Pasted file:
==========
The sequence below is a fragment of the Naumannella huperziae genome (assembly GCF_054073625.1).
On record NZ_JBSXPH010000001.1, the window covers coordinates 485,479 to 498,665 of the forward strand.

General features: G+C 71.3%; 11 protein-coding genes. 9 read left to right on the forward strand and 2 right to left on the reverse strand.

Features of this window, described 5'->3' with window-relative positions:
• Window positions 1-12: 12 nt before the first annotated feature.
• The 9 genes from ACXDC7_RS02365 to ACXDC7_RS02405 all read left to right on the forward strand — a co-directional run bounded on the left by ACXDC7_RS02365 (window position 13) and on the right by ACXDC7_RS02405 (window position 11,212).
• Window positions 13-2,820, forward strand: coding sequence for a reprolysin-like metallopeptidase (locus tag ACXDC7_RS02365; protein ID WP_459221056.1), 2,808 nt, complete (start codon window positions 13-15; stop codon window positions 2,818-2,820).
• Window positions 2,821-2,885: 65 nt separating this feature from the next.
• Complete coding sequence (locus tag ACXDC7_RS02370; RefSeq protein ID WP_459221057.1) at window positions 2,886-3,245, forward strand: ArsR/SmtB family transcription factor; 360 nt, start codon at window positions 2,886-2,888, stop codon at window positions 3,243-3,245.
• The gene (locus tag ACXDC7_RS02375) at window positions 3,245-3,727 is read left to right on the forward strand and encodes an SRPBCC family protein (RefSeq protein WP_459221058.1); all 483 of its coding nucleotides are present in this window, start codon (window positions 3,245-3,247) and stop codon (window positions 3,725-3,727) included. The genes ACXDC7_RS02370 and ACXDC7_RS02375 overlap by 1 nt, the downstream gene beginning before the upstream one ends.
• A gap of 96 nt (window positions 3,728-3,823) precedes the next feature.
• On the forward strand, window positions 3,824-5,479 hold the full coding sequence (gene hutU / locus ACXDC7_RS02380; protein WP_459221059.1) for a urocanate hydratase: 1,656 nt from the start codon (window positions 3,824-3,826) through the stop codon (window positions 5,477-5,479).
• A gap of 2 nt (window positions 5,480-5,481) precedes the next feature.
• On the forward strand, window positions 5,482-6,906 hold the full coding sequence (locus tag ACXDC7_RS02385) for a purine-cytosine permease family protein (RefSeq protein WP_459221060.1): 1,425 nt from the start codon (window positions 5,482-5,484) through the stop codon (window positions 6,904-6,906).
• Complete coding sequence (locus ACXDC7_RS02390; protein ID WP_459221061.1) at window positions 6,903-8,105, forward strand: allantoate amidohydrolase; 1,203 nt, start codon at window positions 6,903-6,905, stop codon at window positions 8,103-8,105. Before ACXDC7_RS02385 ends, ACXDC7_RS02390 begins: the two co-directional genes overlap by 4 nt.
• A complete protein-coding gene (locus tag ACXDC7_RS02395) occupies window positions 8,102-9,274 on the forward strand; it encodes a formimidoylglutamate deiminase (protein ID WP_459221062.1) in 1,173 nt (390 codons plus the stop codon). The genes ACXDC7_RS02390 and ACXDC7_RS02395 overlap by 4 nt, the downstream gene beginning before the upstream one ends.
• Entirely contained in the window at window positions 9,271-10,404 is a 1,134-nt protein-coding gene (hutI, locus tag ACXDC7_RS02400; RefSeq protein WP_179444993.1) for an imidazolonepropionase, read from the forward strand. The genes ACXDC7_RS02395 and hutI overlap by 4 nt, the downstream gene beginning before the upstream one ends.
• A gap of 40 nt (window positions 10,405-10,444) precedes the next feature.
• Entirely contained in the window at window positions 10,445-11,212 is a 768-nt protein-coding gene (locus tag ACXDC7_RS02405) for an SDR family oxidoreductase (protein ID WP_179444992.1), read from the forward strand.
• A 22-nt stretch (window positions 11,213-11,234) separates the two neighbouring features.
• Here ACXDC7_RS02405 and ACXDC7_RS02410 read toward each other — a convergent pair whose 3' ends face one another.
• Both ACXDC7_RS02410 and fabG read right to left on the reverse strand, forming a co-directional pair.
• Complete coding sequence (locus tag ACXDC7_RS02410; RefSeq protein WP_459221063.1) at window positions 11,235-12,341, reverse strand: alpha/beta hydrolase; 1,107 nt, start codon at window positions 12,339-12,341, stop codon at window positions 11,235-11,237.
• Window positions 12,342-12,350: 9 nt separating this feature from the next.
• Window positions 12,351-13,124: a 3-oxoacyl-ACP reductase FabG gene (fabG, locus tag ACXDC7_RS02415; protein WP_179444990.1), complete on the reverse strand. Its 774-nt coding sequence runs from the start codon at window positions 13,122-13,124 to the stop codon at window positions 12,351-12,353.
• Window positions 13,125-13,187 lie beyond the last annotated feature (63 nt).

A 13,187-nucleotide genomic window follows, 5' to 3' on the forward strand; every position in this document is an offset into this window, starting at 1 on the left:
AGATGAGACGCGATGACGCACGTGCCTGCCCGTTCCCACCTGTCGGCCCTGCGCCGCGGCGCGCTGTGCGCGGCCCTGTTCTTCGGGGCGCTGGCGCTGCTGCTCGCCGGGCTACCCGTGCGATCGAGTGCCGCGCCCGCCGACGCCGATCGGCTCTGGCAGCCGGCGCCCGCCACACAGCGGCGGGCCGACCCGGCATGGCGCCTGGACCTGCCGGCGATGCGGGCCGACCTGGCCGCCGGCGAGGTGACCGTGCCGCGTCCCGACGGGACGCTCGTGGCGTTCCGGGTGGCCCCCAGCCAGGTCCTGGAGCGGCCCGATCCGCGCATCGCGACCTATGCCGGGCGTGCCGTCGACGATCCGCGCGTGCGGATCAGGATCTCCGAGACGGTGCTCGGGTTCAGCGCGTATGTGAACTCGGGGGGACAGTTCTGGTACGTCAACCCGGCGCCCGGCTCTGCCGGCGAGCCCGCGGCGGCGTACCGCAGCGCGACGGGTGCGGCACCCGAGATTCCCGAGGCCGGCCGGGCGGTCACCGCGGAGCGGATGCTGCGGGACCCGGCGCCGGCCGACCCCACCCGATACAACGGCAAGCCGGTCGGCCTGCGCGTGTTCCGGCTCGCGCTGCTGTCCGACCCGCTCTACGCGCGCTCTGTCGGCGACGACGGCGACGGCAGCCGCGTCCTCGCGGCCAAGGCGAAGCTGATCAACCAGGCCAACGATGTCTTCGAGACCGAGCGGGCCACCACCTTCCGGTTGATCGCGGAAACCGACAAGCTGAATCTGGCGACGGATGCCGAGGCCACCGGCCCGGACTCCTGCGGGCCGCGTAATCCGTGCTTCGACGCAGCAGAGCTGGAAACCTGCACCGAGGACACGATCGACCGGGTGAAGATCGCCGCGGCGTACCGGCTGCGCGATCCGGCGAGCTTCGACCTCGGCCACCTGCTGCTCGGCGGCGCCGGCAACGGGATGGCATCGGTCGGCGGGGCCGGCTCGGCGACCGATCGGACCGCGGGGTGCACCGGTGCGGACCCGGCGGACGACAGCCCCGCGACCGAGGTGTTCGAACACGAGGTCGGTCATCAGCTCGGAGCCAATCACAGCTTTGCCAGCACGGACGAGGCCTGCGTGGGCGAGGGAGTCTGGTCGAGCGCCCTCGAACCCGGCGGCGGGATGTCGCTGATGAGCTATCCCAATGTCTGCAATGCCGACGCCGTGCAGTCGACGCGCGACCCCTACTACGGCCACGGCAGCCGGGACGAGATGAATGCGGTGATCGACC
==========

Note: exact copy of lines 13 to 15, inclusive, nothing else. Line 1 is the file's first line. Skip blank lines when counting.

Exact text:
• A gap of 2 nt (window positions 5,480-5,481) precedes the next feature.
• On the forward strand, window positions 5,482-6,906 hold the full coding sequence (locus tag ACXDC7_RS02385) for a purine-cytosine permease family protein (RefSeq protein WP_459221060.1): 1,425 nt from the start codon (window positions 5,482-5,484) through the stop codon (window positions 6,904-6,906).
• Complete coding sequence (locus ACXDC7_RS02390; protein ID WP_459221061.1) at window positions 6,903-8,105, forward strand: allantoate amidohydrolase; 1,203 nt, start codon at window positions 6,903-6,905, stop codon at window positions 8,103-8,105. Before ACXDC7_RS02385 ends, ACXDC7_RS02390 begins: the two co-directional genes overlap by 4 nt.